Frabkfurt/Jena. A tangle of pockets, tubes and sac-like membrane structures runs through the cells of humans, animals, plants and fungi: the endoplasmic reticulum, or ER for short. In the ER, proteins are manufactured, folded into their three-dimensional structure and modified, lipids and hormones are produced and calcium concentrations in the cell are controlled. In addition, the ER forms the basis for the cellular transport system, feeds misfolded proteins to intracellular disposal and renders toxins that have entered the cell harmless.
In view of its multiple tasks, the ER is constantly being remodeled. A process called ER-phagy (roughly “self-digestion of the ER”) is responsible for ER degradation. Involved is a group of signal-receiving proteins – receptors – that are responsible for the membrane curvatures of the ER and thus for its multiple forms in the cell. In ER-phagy, the receptors accumulate at specific sites on the ER and increase membrane curvature to such an extent that, as a consequence, part of the ER is strangulated and broken down into its component parts by cellular recycling structures (autophagosomes).
In cell culture experiments, biochemical and molecular biological studies, and by computer simulations, the scientific team led by Professor Ivan Đikić of Goethe University Frankfurt first tested the membrane curvature receptor FAM134B and demonstrated that ubiquitin promotes and stabilizes the formation of clusters of FAM134B protein in the ER membrane. Thus, ubiquitin drives ER-phagy. Đikić explains: “Ubiquitin causes the FAM134B clusters to become more stable and the ER to bulge out more at these sites. The stronger membrane curvature then leads to further stabilization of the clusters and, moreover, attracts additional membrane curvature proteins. So the effect of ubiquitin is self-reinforcing.” The researchers were also able to detect cluster formation using super-high resolution microscopy.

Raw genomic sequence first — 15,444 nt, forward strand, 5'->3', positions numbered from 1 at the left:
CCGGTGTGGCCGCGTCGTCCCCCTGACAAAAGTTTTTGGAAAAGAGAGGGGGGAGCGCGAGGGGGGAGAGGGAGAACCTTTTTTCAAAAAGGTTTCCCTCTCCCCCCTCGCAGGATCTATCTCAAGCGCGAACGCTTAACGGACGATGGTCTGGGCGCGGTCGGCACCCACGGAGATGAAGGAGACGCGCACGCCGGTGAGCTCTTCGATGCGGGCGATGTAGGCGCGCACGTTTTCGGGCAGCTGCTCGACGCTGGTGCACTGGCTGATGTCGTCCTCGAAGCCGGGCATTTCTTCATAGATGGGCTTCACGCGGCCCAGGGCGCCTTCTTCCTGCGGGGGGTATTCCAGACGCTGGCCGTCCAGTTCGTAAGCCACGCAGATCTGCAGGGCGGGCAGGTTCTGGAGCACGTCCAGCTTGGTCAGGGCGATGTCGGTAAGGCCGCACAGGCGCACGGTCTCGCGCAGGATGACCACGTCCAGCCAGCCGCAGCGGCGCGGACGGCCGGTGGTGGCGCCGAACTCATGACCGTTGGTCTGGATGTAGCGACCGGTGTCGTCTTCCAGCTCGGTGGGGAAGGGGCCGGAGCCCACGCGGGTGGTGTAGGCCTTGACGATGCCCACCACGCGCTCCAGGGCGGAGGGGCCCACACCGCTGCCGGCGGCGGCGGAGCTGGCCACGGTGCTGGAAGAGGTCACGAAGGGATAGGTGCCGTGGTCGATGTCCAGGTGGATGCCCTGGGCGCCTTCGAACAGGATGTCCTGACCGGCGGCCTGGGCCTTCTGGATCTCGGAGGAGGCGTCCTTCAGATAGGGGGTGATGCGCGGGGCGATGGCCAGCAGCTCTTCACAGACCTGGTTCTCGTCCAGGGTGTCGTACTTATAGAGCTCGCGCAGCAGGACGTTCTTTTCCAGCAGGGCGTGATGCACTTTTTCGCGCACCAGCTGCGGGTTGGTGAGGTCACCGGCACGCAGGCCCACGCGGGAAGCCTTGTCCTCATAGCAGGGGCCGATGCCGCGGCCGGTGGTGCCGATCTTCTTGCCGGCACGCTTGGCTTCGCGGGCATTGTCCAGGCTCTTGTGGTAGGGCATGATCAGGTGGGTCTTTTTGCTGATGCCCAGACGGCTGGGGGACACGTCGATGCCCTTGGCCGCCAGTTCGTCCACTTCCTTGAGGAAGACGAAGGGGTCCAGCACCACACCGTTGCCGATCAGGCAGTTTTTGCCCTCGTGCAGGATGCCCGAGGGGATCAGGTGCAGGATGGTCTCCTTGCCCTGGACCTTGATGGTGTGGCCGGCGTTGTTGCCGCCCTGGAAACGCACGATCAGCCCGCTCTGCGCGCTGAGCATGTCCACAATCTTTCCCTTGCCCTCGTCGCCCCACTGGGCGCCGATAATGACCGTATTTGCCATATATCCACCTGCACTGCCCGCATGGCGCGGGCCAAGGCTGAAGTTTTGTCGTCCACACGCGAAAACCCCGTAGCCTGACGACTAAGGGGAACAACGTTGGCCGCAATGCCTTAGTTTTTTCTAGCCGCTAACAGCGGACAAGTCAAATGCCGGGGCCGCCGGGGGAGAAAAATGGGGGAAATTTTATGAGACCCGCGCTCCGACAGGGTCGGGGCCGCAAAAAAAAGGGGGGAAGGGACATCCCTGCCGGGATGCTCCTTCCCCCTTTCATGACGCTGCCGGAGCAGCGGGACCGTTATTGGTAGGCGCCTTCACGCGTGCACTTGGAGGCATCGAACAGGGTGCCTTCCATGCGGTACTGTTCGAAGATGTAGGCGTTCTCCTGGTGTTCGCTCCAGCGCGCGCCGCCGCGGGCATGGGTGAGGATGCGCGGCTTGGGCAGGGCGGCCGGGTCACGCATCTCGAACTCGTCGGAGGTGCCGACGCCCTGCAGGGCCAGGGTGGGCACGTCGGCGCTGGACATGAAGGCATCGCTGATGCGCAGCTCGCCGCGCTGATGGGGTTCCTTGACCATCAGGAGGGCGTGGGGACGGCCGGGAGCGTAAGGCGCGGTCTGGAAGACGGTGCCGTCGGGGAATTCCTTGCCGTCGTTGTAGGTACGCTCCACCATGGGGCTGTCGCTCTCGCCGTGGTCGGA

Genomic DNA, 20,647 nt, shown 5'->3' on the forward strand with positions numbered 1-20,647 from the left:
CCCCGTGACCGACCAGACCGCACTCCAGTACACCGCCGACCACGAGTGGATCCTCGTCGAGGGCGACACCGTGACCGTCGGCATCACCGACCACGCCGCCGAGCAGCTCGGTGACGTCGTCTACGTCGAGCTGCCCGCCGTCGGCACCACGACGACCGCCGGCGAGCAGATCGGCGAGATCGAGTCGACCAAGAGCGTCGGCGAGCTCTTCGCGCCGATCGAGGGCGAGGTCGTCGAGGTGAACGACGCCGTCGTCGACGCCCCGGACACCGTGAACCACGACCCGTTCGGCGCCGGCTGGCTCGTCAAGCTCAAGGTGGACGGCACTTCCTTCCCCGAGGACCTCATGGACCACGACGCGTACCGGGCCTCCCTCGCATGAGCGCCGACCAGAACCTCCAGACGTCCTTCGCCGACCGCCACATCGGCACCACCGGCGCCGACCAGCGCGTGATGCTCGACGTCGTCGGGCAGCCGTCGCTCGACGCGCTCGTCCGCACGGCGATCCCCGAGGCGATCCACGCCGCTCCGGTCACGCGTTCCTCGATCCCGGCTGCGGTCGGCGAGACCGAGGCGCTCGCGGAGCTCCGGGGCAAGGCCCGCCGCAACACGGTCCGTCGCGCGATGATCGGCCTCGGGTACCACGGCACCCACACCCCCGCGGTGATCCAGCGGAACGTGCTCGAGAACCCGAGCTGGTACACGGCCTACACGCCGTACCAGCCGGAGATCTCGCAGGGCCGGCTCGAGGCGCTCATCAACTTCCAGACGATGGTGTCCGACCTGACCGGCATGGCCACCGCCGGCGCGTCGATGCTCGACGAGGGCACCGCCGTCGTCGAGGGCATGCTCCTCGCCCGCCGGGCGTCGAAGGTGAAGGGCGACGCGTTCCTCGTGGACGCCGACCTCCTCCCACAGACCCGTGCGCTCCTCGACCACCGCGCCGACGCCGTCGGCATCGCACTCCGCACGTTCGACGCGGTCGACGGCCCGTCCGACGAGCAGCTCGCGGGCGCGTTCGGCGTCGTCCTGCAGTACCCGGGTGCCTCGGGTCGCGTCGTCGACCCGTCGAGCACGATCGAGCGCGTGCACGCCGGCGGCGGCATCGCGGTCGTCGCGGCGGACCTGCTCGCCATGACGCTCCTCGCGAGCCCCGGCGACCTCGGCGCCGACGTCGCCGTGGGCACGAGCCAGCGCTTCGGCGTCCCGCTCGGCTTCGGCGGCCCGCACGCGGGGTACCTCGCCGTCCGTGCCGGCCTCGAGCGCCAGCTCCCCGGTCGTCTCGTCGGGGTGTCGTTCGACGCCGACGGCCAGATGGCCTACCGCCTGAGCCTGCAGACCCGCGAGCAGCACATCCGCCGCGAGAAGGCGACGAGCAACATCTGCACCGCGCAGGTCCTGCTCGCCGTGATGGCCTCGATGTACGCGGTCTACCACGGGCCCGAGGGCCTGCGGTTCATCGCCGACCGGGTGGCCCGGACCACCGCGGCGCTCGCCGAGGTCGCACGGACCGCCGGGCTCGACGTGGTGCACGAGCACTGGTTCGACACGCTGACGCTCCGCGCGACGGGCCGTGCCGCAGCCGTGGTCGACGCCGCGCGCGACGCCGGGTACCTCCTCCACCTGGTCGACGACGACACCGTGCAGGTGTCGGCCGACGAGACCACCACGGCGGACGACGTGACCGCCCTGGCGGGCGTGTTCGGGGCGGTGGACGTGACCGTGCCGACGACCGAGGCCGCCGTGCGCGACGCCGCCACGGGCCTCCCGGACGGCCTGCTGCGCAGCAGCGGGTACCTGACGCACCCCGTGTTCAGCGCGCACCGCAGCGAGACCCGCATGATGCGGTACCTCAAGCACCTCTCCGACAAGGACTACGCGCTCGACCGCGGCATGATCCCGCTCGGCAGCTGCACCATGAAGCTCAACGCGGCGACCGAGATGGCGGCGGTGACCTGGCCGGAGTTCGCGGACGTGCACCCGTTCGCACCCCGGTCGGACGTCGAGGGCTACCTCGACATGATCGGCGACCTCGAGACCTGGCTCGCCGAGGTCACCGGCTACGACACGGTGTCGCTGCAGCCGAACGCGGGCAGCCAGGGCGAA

Đikić continues: “To fulfill this function, ubiquitin changes the shape of part of the FAM134B protein. This is another facet of ubiquitin that performs an almost unbelievable array of tasks to keep all different cell functions working.”
The importance of ER-phagy is demonstrated by diseases resulting from a defective FAM134B protein. A team led by Professor Christian Hübner from Jena University Hospital previously identified mutations in the FAM134B gene causing a very rare hereditary sensory and autonomic neuropathy (HSAN), in which sensory nerves die. As a result, patients are unable to perceive pain and temperature correctly, which can lead to incorrect stresses or injuries going unnoticed and developing into chronic wounds. In a long-standing collaboration between Jena University Hospital and Goethe University Frankfurt FAM134B was identified as the first receptor for ER-phagy.
Mutations in another membrane curvature protein called ARL6IP1 cause a similar neurodegenerative disorder which combines sensory defects with muscle hardening (spasticity) in the legs. The scientific team led by Christian Hübner and Ivan Đikić has now identified that ARL6IP1 belongs to the ER-phagy machinery as well and is also ubiquitinated during ER-phagy.
Christian Hübner explains: “In mice that do not possess the ARL6IP1 protein, we can see that the ER virtually expands and degenerates as the cells age. This leads to an accumulation of misfolded proteins or protein clumps, which are no longer disposed of in the cell. As a result, nerve cells in particular, which do not renew as quickly as other body cells, die, causing the clinical symptoms in affected patients and genetically modified mice. We hypothesize from our data that the two membrane curvature receptors FAM134B and ARL6IP1 form mixed clusters during ER-phagy and depend on each other to control normal size and function of ER. Additional work will be required to fully acknowledge the role of ER-phagy in neurons as well as in other cell types.”
Overall, however, the research teams have taken a decisive step toward understanding ER-phagy, Đikić is convinced: “We now understand better how cells control their functions and thus create something we call cellular homeostasis. In biology, this knowledge allows fascinating insights into the incredible achievements of our cells, and for medicine it is essential for understanding diseases, diagnosing them on time and helping patients by developing new therapies.”
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